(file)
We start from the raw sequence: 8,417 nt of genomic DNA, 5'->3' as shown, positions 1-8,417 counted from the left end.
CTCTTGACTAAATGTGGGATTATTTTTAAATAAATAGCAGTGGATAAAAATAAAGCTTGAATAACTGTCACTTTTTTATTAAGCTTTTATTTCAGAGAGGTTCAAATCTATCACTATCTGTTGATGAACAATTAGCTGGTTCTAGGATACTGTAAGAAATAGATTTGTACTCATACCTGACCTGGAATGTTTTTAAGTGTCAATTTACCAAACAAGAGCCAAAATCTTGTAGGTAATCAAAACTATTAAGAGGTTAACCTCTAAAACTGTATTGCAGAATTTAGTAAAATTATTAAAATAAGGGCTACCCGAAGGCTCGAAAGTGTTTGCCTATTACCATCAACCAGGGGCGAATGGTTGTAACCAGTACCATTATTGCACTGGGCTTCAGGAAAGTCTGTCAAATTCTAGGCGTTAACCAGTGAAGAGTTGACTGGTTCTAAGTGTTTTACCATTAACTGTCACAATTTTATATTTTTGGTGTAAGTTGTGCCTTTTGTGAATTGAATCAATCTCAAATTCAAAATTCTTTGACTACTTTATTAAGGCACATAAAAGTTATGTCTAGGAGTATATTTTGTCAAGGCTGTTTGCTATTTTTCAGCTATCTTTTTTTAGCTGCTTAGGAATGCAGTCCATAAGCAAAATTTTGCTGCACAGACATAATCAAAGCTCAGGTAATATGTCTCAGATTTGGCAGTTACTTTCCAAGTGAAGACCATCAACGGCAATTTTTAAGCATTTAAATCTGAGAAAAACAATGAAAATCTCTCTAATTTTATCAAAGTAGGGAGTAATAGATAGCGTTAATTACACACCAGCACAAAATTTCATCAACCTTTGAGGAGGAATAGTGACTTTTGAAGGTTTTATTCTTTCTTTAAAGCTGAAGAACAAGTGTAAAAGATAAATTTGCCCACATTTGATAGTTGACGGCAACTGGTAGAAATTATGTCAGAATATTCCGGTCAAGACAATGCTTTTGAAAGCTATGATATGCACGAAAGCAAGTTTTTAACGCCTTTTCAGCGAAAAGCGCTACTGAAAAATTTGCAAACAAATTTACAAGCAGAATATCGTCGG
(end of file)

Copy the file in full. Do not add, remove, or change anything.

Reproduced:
We start from the raw sequence: 8,417 nt of genomic DNA, 5'->3' as shown, positions 1-8,417 counted from the left end.
CTCTTGACTAAATGTGGGATTATTTTTAAATAAATAGCAGTGGATAAAAATAAAGCTTGAATAACTGTCACTTTTTTATTAAGCTTTTATTTCAGAGAGGTTCAAATCTATCACTATCTGTTGATGAACAATTAGCTGGTTCTAGGATACTGTAAGAAATAGATTTGTACTCATACCTGACCTGGAATGTTTTTAAGTGTCAATTTACCAAACAAGAGCCAAAATCTTGTAGGTAATCAAAACTATTAAGAGGTTAACCTCTAAAACTGTATTGCAGAATTTAGTAAAATTATTAAAATAAGGGCTACCCGAAGGCTCGAAAGTGTTTGCCTATTACCATCAACCAGGGGCGAATGGTTGTAACCAGTACCATTATTGCACTGGGCTTCAGGAAAGTCTGTCAAATTCTAGGCGTTAACCAGTGAAGAGTTGACTGGTTCTAAGTGTTTTACCATTAACTGTCACAATTTTATATTTTTGGTGTAAGTTGTGCCTTTTGTGAATTGAATCAATCTCAAATTCAAAATTCTTTGACTACTTTATTAAGGCACATAAAAGTTATGTCTAGGAGTATATTTTGTCAAGGCTGTTTGCTATTTTTCAGCTATCTTTTTTTAGCTGCTTAGGAATGCAGTCCATAAGCAAAATTTTGCTGCACAGACATAATCAAAGCTCAGGTAATATGTCTCAGATTTGGCAGTTACTTTCCAAGTGAAGACCATCAACGGCAATTTTTAAGCATTTAAATCTGAGAAAAACAATGAAAATCTCTCTAATTTTATCAAAGTAGGGAGTAATAGATAGCGTTAATTACACACCAGCACAAAATTTCATCAACCTTTGAGGAGGAATAGTGACTTTTGAAGGTTTTATTCTTTCTTTAAAGCTGAAGAACAAGTGTAAAAGATAAATTTGCCCACATTTGATAGTTGACGGCAACTGGTAGAAATTATGTCAGAATATTCCGGTCAAGACAATGCTTTTGAAAGCTATGATATGCACGAAAGCAAGTTTTTAACGCCTTTTCAGCGAAAAGCGCTACTGAAAAATTTGCAAACAAATTTACAAGCAGAATATCGTCGG